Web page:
How do you equip your employees and managers to deal with stress, build personal resilience and support mental health?
Regular care calls are arranged by the HR team where mental wellness is openly discussed. In addition to this, we have introduced mental wellness courses on the company's internal e-learning platform. We encourage all of our employees to enrol on these courses which are subsidised by the company.
What do you think are the key things that make Skybound such a mentally healthy workplace?
Here at Skybound we encourage a proper work life balance. Whilst we encourage employees to be high flyers and top performers, we also know that it’s important to enjoy your personal life too. I think even just having this kind of mantra actually helps with productivity and ambition within a role. As they say, life is all about the balance.
We have also introduced courses that would create mental wellness awareness in the workplace and help people deal with the challenges of mental illness. The mental wellness initiative has created a culture in the organisation that is more accepting and supportive of mental health problems.
What types of things do you recommend other companies do to encourage conversations about stress and mental health?
I think it’s an employer’s responsibility and those in HR roles to actively seek to open up positive conversations around mental health in the workplace. You can do this by arranging regular webinars and seminars to create more awareness. We actually recently held an online training course which focused on mindset and the tactics around making lasting change with a fantastic mental health company which focuses on corporate wellness based in the UK. We had great feedback and employees found it really useful. I think it’s also vital to create and have in place an employee assistance programme to manage wellbeing of employees.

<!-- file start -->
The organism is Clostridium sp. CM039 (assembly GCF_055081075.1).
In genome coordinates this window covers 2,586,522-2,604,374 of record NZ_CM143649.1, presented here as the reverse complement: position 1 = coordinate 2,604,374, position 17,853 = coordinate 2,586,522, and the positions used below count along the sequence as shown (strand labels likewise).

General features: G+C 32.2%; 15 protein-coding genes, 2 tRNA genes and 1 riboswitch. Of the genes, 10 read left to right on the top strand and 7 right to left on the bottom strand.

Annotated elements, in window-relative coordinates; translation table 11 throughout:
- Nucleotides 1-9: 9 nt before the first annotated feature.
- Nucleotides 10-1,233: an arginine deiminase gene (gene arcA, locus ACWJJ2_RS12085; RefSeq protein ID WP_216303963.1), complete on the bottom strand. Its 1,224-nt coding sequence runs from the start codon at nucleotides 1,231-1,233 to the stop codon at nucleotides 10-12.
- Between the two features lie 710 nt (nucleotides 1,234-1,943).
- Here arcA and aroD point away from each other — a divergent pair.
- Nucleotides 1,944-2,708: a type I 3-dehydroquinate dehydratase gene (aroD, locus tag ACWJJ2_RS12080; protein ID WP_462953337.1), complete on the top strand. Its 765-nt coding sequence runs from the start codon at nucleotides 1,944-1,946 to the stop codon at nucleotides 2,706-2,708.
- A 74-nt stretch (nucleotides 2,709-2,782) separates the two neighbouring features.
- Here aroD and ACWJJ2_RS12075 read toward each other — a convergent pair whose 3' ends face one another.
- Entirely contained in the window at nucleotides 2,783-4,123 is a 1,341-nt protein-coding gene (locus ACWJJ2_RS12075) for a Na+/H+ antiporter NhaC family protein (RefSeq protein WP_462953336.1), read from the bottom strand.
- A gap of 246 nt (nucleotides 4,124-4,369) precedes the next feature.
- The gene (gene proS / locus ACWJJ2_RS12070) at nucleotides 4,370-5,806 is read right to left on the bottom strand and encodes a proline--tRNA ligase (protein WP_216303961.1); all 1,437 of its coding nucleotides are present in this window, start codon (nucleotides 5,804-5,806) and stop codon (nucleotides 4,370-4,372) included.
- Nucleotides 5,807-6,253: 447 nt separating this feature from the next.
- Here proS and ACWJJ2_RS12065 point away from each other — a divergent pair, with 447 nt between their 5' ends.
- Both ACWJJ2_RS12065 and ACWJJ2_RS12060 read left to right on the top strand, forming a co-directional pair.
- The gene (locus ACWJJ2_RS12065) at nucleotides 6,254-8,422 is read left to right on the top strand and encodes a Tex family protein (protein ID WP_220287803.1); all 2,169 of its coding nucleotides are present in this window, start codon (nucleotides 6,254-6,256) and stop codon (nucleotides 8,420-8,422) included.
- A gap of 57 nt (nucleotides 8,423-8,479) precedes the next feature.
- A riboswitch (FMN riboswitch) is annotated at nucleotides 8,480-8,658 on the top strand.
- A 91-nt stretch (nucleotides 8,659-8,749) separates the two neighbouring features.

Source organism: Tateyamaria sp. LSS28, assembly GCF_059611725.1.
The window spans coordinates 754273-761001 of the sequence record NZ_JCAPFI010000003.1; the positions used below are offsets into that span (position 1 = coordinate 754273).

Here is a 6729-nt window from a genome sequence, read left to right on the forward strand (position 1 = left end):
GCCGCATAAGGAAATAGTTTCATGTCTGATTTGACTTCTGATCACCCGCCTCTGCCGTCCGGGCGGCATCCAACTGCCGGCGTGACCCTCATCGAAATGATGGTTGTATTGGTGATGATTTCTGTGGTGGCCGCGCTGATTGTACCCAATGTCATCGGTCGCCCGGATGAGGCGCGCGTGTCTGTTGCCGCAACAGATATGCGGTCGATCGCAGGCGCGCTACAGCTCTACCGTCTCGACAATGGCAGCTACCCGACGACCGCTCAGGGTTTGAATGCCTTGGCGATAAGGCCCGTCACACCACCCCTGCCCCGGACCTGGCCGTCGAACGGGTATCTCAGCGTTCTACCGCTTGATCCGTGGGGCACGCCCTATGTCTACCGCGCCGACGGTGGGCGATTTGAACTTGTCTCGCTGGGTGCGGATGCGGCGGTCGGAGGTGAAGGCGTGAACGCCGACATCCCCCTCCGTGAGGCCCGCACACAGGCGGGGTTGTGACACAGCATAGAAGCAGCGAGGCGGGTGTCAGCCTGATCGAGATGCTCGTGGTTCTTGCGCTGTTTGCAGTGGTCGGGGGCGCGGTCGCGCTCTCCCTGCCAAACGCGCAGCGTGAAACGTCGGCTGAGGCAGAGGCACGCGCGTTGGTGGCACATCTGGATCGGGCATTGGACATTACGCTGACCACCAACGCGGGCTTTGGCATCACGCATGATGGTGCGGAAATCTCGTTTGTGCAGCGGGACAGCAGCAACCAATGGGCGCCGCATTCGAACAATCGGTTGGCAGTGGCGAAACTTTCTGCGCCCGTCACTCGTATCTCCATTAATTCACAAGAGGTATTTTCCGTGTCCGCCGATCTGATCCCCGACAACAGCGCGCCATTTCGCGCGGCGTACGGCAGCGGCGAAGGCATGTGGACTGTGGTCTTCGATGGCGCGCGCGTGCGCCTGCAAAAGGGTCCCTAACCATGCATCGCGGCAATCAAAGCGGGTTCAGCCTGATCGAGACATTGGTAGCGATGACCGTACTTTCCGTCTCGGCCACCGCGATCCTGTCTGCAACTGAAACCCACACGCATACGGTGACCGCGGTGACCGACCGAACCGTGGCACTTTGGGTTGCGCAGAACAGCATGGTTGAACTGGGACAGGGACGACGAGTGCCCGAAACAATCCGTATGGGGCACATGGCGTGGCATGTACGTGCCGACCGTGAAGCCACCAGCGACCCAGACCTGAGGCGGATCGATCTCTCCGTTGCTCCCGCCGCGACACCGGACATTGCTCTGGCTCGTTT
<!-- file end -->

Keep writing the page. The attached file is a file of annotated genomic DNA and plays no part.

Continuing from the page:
And finally, what does this year’s mental health awareness week theme #ConnectWithNature mean to you?
Lack of time in the natural world, largely due to hours spent in front of TV or computer screens, has been associated with depression. Being in nature, or even viewing scenes of nature, reduces anger, fear, and stress and increases pleasant feelings. Exposure to nature not only makes you feel better emotionally, but it also contributes to your physical wellbeing keeping you active. Therefore, connection with nature plays an essential role in maintaining mental wellness.
Poor mental health can often go undetected and lead to tragic consequences. Since we spend a third of our lives at work, Skybound Wealth Management are dedicated to promoting wellbeing at work with the help of people in our organisation such as Maria and the rest of our Global HR Team. With the last 18 months being a difficult and unprecedented time for many, we will continue to strive for positive change to ensure our employees stay as happy and healthy as possible.